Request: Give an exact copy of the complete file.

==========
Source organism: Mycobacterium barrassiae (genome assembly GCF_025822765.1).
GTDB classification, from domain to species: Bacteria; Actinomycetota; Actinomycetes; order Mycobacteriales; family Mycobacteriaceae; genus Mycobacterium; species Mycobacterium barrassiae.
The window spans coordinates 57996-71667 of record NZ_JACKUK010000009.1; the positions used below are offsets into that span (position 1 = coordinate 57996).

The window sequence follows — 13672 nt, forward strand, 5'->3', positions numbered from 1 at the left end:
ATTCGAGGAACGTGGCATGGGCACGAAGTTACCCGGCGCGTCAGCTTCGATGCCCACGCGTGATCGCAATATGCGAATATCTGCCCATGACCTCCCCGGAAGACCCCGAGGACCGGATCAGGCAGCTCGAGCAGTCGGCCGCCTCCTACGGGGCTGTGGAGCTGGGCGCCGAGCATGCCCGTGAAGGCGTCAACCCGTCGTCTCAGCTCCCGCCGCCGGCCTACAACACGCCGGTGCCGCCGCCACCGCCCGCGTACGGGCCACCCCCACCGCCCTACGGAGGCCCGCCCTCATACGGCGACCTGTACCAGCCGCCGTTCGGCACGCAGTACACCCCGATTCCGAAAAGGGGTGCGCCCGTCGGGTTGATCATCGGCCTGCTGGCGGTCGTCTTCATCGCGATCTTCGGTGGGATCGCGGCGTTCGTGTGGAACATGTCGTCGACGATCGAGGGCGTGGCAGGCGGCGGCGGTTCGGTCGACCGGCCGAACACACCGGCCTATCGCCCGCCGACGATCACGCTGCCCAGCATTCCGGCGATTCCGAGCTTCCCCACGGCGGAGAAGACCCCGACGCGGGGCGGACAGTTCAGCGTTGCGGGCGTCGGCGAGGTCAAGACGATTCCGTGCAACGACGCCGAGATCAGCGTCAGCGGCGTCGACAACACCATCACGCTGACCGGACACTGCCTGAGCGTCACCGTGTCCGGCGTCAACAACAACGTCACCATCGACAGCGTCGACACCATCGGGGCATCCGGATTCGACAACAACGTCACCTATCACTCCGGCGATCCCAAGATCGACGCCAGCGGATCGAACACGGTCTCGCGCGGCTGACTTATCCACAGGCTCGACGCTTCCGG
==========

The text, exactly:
Source organism: Mycobacterium barrassiae (genome assembly GCF_025822765.1).
GTDB classification, from domain to species: Bacteria; Actinomycetota; Actinomycetes; order Mycobacteriales; family Mycobacteriaceae; genus Mycobacterium; species Mycobacterium barrassiae.
The window spans coordinates 57996-71667 of record NZ_JACKUK010000009.1; the positions used below are offsets into that span (position 1 = coordinate 57996).

The window sequence follows — 13672 nt, forward strand, 5'->3', positions numbered from 1 at the left end:
ATTCGAGGAACGTGGCATGGGCACGAAGTTACCCGGCGCGTCAGCTTCGATGCCCACGCGTGATCGCAATATGCGAATATCTGCCCATGACCTCCCCGGAAGACCCCGAGGACCGGATCAGGCAGCTCGAGCAGTCGGCCGCCTCCTACGGGGCTGTGGAGCTGGGCGCCGAGCATGCCCGTGAAGGCGTCAACCCGTCGTCTCAGCTCCCGCCGCCGGCCTACAACACGCCGGTGCCGCCGCCACCGCCCGCGTACGGGCCACCCCCACCGCCCTACGGAGGCCCGCCCTCATACGGCGACCTGTACCAGCCGCCGTTCGGCACGCAGTACACCCCGATTCCGAAAAGGGGTGCGCCCGTCGGGTTGATCATCGGCCTGCTGGCGGTCGTCTTCATCGCGATCTTCGGTGGGATCGCGGCGTTCGTGTGGAACATGTCGTCGACGATCGAGGGCGTGGCAGGCGGCGGCGGTTCGGTCGACCGGCCGAACACACCGGCCTATCGCCCGCCGACGATCACGCTGCCCAGCATTCCGGCGATTCCGAGCTTCCCCACGGCGGAGAAGACCCCGACGCGGGGCGGACAGTTCAGCGTTGCGGGCGTCGGCGAGGTCAAGACGATTCCGTGCAACGACGCCGAGATCAGCGTCAGCGGCGTCGACAACACCATCACGCTGACCGGACACTGCCTGAGCGTCACCGTGTCCGGCGTCAACAACAACGTCACCATCGACAGCGTCGACACCATCGGGGCATCCGGATTCGACAACAACGTCACCTATCACTCCGGCGATCCCAAGATCGACGCCAGCGGATCGAACACGGTCTCGCGCGGCTGACTTATCCACAGGCTCGACGCTTCCGG